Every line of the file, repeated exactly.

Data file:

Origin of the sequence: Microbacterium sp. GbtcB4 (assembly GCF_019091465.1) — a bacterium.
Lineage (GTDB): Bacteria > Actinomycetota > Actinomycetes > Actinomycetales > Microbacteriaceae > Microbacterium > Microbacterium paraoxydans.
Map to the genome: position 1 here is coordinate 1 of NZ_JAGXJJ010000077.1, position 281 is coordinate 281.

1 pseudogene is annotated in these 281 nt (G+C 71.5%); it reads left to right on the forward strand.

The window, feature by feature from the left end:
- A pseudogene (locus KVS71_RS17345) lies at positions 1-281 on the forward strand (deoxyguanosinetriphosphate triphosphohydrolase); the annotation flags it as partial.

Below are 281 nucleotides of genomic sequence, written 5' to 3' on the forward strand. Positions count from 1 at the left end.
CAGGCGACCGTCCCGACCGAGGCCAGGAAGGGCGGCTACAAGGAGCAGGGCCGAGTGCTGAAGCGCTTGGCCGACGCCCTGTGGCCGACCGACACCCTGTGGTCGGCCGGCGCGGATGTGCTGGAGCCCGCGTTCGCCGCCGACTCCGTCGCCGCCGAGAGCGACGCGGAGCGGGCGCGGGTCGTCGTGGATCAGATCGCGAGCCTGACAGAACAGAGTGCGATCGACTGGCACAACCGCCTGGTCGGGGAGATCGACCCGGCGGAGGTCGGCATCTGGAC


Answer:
Origin of the sequence: Microbacterium sp. GbtcB4 (assembly GCF_019091465.1) — a bacterium.
Lineage (GTDB): Bacteria > Actinomycetota > Actinomycetes > Actinomycetales > Microbacteriaceae > Microbacterium > Microbacterium paraoxydans.
Map to the genome: position 1 here is coordinate 1 of NZ_JAGXJJ010000077.1, position 281 is coordinate 281.

1 pseudogene is annotated in these 281 nt (G+C 71.5%); it reads left to right on the forward strand.

The window, feature by feature from the left end:
- A pseudogene (locus KVS71_RS17345) lies at positions 1-281 on the forward strand (deoxyguanosinetriphosphate triphosphohydrolase); the annotation flags it as partial.

Below are 281 nucleotides of genomic sequence, written 5' to 3' on the forward strand. Positions count from 1 at the left end.
CAGGCGACCGTCCCGACCGAGGCCAGGAAGGGCGGCTACAAGGAGCAGGGCCGAGTGCTGAAGCGCTTGGCCGACGCCCTGTGGCCGACCGACACCCTGTGGTCGGCCGGCGCGGATGTGCTGGAGCCCGCGTTCGCCGCCGACTCCGTCGCCGCCGAGAGCGACGCGGAGCGGGCGCGGGTCGTCGTGGATCAGATCGCGAGCCTGACAGAACAGAGTGCGATCGACTGGCACAACCGCCTGGTCGGGGAGATCGACCCGGCGGAGGTCGGCATCTGGAC